From the outset, central Appalachia faced the steepest challenge. Dr. James Ziliak, director of the University of Kentucky’s Center for Poverty Research, calculated poverty rates both nationally and within Appalachia in 1960 and 2000. Faced with a poverty rate of 59.4 percent in 1960, central Appalachia was far more impoverished than its northern neighbors, with southern Appalachian states a close second. By 2000, the poverty rate in the southern and northern areas was slightly above the rest of the country’s average of 13.4 percent. Yet poverty in central Appalachia stayed stubbornly high at nearly 23 percent.

Ziliak attributes this partially to the fact that federal aid originally intended to address the deep poverty in the mountains of Kentucky, Virginia and West Virginia was ultimately dispersed over a larger area. Between 1965 and 2008, the official Appalachian zone expanded from 360 counties in 11 states to its present size — 420 counties in 13 states.

In the decades after the War on Poverty began, northern and southern Appalachia fared better than the central states. Map created March 2013; Data source: US Census Bureau, American Community Survey, 2007-2011

In the decades after the War on Poverty began, northern and southern Appalachia fared better than the central states. Map created March 2013; Data source: US Census Bureau, American Community Survey, 2007-2011

Proponents of the Appalachian Regional Development Act, passed in 1965, argued that the country had exploited the deeply impoverished parts of Appalachia through decades of coal and timber extraction and that the region deserved compensation. The law created the Appalachian Regional Commission to invest in areas such as education, job training and transportation infrastructure. Still, Ziliak notes, “the money flowed more toward the urban areas in the region and not toward the really high-need rural parts that many governors and policymakers in the Appalachian region really wanted.”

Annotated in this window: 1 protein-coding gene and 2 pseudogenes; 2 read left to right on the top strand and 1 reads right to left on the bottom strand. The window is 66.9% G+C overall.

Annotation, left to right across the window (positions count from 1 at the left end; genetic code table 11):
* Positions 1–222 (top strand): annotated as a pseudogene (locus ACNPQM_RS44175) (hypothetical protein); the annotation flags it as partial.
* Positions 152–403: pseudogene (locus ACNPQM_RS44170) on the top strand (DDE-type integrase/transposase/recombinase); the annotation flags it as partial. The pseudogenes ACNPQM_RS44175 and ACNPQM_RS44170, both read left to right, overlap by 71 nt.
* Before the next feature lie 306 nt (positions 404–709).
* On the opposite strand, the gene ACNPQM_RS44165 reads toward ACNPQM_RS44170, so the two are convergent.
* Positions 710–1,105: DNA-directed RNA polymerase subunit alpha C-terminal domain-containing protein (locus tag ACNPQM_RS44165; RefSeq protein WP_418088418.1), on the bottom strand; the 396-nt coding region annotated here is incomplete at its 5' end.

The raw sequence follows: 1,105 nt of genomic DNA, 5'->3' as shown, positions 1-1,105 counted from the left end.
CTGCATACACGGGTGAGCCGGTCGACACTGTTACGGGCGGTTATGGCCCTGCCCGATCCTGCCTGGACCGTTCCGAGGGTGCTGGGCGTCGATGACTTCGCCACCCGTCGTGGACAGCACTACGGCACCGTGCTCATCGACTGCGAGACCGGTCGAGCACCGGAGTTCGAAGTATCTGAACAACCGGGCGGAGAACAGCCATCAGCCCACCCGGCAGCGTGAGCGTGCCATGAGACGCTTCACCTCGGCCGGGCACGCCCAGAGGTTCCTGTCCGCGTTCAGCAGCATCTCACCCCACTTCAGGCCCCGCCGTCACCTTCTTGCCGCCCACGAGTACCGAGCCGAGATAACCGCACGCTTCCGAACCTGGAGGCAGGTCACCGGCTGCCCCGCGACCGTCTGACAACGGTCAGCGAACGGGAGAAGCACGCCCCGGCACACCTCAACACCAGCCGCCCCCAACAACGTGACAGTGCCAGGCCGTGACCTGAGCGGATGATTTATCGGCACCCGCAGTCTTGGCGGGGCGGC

Ziliak adds that the appetite for funding the ARC decreased after the first five years, weakening the federal commitment to the region. “So, while the War on Poverty did have a positive effect on the region, coupled with the Appalachian Commission, presumably the effect would have been stronger still had the investment been more focused,” he says.

Roads, Sewers and Jobs

The architects of both the War on Poverty and Appalachian Regional Commission believed in investing in infrastructure as well as people. Many of the ARC’s most high-profile projects were the construction of roads, bridges and dams.

These policies also spurred projects that were less visible but still valuable. In the mid-1960s, outreach workers from one of the War on Poverty’s community action agencies — a Roanoke, Va.-based organization now known as Total Action for Progress — surveyed low-income residents in the surrounding rural areas to identify pressing needs. Access to safe drinking water was a paramount problem. In response, the community agency designed a program to help residents develop and finance community water systems.

The successful Virginia program caught the attention of federal policymakers and became national in the 1970s. But the connection between poverty and underperforming water utilities endures. Today, many low-income areas face mounting needs for investment in town sewers. Hope Cupit, CEO of the southeastern program, says that while many older water systems are due for expensive repairs, a number of rural communities have seen their populations drop. As a result, there are fewer community tax dollars to finance the needed upgrades.